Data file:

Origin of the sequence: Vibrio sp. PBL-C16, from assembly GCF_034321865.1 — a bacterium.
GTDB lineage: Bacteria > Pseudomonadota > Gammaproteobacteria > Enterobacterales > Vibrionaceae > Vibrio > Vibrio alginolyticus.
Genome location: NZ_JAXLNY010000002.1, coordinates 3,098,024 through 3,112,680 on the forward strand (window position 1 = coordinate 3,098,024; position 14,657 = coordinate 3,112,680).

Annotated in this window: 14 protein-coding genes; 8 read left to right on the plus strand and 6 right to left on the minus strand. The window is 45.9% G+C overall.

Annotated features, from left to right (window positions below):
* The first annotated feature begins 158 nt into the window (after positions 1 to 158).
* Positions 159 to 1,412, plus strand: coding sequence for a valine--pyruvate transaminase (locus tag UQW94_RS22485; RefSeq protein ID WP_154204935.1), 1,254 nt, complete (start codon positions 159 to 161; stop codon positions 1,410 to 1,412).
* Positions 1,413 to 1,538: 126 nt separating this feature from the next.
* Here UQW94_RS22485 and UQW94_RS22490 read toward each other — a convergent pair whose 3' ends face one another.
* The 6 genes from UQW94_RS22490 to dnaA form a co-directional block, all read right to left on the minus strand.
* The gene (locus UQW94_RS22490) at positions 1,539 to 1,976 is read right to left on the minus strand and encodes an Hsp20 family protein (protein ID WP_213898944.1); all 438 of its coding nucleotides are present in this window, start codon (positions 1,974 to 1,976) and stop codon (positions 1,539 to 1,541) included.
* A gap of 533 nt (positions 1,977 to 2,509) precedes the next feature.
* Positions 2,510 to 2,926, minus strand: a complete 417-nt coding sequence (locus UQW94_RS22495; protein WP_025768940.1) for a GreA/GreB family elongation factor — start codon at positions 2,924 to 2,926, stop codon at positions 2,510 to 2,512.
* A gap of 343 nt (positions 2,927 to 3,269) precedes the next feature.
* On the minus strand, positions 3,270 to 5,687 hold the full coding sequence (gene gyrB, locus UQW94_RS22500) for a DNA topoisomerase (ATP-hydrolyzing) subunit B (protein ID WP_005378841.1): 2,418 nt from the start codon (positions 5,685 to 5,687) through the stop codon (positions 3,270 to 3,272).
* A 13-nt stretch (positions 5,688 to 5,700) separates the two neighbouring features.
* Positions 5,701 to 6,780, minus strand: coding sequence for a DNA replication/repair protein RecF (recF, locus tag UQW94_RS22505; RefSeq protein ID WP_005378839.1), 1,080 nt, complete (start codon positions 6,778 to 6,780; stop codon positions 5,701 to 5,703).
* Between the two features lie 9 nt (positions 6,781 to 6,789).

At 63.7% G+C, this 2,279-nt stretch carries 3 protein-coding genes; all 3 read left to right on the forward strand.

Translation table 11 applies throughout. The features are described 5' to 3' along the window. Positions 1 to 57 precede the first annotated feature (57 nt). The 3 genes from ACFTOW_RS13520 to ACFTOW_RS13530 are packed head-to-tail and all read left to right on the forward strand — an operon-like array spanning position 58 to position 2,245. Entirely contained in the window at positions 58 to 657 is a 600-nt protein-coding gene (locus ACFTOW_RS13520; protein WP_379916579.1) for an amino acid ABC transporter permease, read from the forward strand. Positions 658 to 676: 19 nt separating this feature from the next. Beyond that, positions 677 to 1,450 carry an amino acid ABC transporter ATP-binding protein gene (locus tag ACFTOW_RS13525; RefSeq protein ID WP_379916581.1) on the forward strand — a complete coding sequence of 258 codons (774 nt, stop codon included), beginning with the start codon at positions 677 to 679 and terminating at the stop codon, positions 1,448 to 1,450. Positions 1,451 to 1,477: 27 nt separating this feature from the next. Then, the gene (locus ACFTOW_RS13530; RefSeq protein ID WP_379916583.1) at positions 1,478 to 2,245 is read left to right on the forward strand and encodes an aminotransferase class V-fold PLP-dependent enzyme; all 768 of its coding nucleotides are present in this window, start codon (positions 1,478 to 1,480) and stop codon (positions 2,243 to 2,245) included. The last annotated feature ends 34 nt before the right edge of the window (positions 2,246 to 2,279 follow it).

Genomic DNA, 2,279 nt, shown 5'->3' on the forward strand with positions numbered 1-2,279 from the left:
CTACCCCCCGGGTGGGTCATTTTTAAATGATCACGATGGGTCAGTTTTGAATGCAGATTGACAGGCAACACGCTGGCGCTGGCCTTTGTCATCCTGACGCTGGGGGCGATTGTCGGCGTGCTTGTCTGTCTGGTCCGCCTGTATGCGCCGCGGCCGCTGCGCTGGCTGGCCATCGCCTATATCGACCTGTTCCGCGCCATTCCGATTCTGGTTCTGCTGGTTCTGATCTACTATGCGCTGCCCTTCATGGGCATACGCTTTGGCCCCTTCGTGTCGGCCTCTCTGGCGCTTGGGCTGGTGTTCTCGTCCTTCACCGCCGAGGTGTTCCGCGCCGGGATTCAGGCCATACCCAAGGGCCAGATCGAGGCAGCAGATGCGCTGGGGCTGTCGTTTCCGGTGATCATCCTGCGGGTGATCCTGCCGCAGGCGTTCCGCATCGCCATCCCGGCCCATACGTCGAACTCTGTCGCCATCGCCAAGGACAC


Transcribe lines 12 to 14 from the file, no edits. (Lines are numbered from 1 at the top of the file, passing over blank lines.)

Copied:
* A gap of 533 nt (positions 1,977 to 2,509) precedes the next feature.
* Positions 2,510 to 2,926, minus strand: a complete 417-nt coding sequence (locus UQW94_RS22495; protein WP_025768940.1) for a GreA/GreB family elongation factor — start codon at positions 2,924 to 2,926, stop codon at positions 2,510 to 2,512.
* A gap of 343 nt (positions 2,927 to 3,269) precedes the next feature.